Team size: 4, Distance covered: 5987 km, Duration: 476 days, Mode of Transport: Dog-sled
Simultaneously to the Plaisted expedition, another team was gearing up to reach the pole. British Arctic explorer Wally Herbert was denied the claim as first to the Pole, but his 1968/69 Trans-Arctic Expedition still set numerous firsts. The Team of Herbert, Kenneth Hedges, Allan Gill and Roy Koerner set out together with their 40 dogs on February 21st 1968 from Point Barrow, Alaska. It would be 476 days till they stepped on solid ground again on the other side of the Arctic ocean. In July 1968, after travelling 1900km, they established a summer camp at 81° 22′ N to wait out the melt period. The ice drift was not in their favour, however, and they had to spend the winter as well, drifting counter-clockwise around the Pole, but not gaining any ground. When sunlight returned, they continued their journey towards the Pole, passing through the Arctic Pole of Inaccessibility, the farthest point from any land in the Arctic ocean. On April 6th 1969, they became the first expedition to reach the North Pole unmotorised. Through difficult ice, they reached Spitsbergen on May 29th 1969. They had crossed the Arctic ocean along its longest Axis, travelling almost 6000 km. During their journey, they had received supplies via seven long-range parachute drops by the Royal Airforce. (Sources: 1, 2)
Team size: solo, Distance covered: 775 km, Duration: 54 days, Mode of Transport: Dog-sled
Japanese Explorer Naomi Uemura made a name for himself by achieving solo what previously only teams had achieved. In 1978, he became the first person to reach the North Pole solo. Uemura set out from Cape Columbia on March 6th with his dog-sled that could also hoist a small sail. During the trip, he survived a polar bear attack and only narrowly escaped off an ice floe that had broken off and was threatening to drift out into open water. He reached the Pole on April 29th. You can find amazing pictures of the expedition in this article.
Team size: 8 (6 to reach the pole), Distance covered: 1600 km, Duration: 56 days, Mode of Transport: Dog-sled
In 1986, Will Steger set out together with Paul Schurke, Brent Boddy, Richard Weber, Geoff Carroll, Ann Bancroft, Bob McKerrow and Bob Mantell on a North Pole expedition. Where earlier expeditions had always relied on outside help, this one was a deliberate throwback to the golden age of Polar exploration. The team brought all supplies for them and their 49 dogs with them from the start, three tons overall. The expedition report reads a bit like the journals of golden Age explorers as well, with the team encountering challenges like Ann Bancroft falling through thin ice, a tent catching fire because of a faulty stove, the death of a lead dog, diminishing supplies, and a malfunctioning navigation device. McKerrow and Mantell had to abort the expedition due to injuries. On May 1st 1986, after 56 days, the remaining six reached the Pole and thus became the first team to do so without resupply. On top of that, Ann Bancroft became the first woman to reach the North Pole. (Sources: 1, 2, 3)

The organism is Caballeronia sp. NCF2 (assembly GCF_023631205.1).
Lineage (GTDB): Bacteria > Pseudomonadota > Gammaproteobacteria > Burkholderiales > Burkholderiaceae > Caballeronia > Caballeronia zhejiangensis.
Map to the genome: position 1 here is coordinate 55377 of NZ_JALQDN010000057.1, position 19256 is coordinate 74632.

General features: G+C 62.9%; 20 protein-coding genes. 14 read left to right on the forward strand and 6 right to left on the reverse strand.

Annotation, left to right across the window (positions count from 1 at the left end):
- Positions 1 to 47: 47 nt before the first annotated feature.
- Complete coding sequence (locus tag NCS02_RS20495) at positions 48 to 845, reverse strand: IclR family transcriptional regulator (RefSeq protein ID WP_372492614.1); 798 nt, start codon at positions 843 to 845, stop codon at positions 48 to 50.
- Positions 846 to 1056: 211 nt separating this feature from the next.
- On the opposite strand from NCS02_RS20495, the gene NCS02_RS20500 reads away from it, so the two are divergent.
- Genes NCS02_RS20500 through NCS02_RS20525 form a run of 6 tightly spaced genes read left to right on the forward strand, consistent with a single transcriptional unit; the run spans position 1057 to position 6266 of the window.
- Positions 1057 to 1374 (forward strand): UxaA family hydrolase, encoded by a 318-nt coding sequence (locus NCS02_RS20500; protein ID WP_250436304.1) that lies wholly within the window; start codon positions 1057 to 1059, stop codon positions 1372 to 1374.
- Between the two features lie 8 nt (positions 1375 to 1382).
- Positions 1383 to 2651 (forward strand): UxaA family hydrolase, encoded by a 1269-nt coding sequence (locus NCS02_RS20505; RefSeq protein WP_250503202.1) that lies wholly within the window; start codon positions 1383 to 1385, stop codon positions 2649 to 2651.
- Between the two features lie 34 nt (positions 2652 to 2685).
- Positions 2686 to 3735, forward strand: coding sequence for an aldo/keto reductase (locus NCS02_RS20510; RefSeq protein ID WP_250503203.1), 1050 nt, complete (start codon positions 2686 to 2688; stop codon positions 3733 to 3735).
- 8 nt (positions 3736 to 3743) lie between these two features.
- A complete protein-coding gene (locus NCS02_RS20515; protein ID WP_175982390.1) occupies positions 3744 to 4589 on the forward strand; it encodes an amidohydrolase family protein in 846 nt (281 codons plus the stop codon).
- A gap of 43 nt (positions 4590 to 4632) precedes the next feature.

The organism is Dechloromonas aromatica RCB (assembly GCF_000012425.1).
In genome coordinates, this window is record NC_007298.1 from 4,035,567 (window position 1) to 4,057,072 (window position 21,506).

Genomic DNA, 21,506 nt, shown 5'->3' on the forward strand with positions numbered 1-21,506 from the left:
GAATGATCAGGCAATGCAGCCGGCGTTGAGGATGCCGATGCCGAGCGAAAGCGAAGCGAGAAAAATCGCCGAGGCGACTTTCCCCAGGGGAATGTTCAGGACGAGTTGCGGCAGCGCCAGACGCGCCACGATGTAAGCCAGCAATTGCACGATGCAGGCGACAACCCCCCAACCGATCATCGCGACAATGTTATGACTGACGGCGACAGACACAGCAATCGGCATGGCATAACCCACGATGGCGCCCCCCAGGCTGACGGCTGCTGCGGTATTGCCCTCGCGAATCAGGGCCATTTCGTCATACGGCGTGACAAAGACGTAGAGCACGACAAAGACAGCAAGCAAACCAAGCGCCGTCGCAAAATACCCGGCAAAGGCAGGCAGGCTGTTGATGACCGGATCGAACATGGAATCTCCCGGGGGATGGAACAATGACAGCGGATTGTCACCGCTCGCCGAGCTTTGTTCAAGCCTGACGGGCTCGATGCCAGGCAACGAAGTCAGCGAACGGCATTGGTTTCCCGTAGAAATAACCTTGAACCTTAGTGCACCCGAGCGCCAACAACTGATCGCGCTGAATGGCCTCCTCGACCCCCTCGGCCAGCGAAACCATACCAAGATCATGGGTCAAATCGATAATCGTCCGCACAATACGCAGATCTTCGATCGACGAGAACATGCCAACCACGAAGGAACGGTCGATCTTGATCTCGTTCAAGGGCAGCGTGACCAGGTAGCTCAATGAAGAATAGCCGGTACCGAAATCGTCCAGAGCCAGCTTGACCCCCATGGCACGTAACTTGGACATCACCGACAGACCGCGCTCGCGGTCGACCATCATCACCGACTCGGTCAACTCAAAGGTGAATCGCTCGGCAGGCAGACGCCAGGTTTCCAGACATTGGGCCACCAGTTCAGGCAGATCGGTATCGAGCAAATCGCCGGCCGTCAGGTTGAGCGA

Team size: 13, Distance covered: 1750 km, Duration: 92 days, Mode of Transport: Skiing
In 1987, the Soviet Kolmsomosco Pravda Permanent Polar Expedition proposed a joint Soviet-Canadian expedition to cross the Arctic ocean on skis from Siberia to Canada. Where earlier expeditions were motorised or had used dogs, this one would rely solely on human power.
The team of nine Soviets – Demtri Shparo, Mikhail Malakhov, Valodya Ledenov, Yuri Khemeleski, Vasily Shishkariov, Sasha Beliaev, Tolya Melnikhov and four Canadians – Richard Weber, Christopher Holloway, Max Buxton, Laurie Dexter – left Cape Articheski in Siberia on March 3rd 1988. They were carrying all equipment for the 1750km in massive 50kg backpacks. Besides the usual hardships of frostbite and broken skis, they also had to deal with the language barrier within the team, as no single team member was fluent in both Russian and English.
They arrived at the North Pole on April 26th, where they were greeted by ministers from the USSR and Canada and several amateur radio operators, who had assisted with communications during the expedition. They reached Ellesmere Island on June 1st 1988.
Team size: 3 (2 to reach the pole), Distance covered: 800 km, Duration: 58 days, Mode of Transport: Skiing
After Will Steger’s 86 expedition and the Soviet-Canadian expedition two years later, it was only a matter of time until someone would combine the two distinguishing firsts of those expeditions and go to the North Pole both without resupplies and relying only on human power. Børge Ousland, Geir Randby and Erling Kagge set out from Ellesmere Island on March 8th 1990. Randby had to be evacuated due to injury, but the other two arrived at the North Pole on May 4th. Both Ousland and Kagge would go on to become Polar legends with many more successful groundbreaking trips and firsts between them. (Sources 1, 2)
Team size: solo, Distance covered: 980 km, Duration: 52 days, Mode of Transport: Skiing
After his successful 1990 attempt with Kagge, Børge Ousland returned to the North Pole in 1994. In his trademark fashion, he pushed the boundaries of what was believed to be possible for a human by completing the first unsupported and unassisted solo ski trip to the North Pole. He started from Siberia on March 2nd 1994 and arrived at the Pole on April 22nd after 52 days of skiing. (Source)
Team size: 2, Distance covered: 1512 km, Duration: 121 days, Mode of Transport: Skiing